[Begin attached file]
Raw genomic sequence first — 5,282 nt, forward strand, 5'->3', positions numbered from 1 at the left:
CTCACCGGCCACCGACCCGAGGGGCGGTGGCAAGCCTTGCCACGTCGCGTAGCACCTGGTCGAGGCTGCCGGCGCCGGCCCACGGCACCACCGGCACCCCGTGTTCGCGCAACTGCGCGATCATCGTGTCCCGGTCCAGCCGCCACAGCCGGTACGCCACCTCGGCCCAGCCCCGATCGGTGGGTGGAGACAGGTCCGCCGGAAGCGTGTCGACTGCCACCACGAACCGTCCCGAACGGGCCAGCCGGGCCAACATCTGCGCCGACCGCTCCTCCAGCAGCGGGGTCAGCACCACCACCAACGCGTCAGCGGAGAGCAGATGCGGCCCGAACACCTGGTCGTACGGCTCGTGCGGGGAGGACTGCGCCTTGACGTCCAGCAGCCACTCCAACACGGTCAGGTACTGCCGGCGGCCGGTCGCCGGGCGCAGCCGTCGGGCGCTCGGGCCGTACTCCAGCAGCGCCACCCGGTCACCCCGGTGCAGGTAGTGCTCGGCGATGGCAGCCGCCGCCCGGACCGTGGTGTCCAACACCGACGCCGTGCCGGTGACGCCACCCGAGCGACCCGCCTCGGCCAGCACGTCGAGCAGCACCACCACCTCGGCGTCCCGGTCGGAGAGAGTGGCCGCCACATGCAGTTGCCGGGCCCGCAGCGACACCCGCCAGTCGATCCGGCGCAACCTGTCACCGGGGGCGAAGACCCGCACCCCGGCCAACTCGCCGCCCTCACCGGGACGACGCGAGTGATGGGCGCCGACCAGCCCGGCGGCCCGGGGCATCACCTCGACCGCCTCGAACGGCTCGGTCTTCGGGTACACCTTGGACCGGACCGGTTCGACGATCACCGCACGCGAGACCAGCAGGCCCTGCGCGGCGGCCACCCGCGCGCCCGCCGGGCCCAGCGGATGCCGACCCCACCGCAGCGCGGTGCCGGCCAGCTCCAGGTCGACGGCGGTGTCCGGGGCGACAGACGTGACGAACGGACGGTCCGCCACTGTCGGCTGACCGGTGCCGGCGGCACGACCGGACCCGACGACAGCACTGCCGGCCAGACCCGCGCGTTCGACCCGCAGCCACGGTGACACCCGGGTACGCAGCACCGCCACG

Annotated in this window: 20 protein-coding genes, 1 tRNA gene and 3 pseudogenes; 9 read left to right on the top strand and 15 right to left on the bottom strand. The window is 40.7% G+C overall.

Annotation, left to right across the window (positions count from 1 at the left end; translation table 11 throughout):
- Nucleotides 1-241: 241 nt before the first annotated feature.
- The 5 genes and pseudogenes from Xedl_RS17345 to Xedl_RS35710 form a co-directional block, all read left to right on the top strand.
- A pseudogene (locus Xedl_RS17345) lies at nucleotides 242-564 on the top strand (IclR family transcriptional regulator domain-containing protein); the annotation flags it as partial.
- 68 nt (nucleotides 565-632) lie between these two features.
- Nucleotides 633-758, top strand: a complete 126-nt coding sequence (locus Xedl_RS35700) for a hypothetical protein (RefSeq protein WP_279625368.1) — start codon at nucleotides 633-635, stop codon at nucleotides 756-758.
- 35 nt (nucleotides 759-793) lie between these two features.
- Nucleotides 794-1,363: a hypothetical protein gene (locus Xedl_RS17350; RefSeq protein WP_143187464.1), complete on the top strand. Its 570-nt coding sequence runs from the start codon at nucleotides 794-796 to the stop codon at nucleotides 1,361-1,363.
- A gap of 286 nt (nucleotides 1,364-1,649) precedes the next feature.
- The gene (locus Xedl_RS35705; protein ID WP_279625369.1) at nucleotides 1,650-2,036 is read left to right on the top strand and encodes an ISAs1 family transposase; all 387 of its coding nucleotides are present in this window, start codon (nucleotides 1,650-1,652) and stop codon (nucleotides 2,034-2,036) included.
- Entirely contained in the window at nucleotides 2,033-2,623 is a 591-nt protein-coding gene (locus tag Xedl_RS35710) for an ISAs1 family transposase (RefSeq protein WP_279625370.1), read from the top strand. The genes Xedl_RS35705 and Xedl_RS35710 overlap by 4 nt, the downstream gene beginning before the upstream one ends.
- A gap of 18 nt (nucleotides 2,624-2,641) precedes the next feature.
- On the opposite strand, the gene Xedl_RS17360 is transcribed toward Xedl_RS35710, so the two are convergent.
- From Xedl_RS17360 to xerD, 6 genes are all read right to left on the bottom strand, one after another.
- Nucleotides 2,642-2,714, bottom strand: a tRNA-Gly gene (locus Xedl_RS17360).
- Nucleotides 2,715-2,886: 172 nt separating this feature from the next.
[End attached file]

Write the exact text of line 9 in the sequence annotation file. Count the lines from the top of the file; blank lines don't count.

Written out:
- Nucleotides 633-758, top strand: a complete 126-nt coding sequence (locus Xedl_RS35700) for a hypothetical protein (RefSeq protein WP_279625368.1) — start codon at nucleotides 633-635, stop codon at nucleotides 756-758.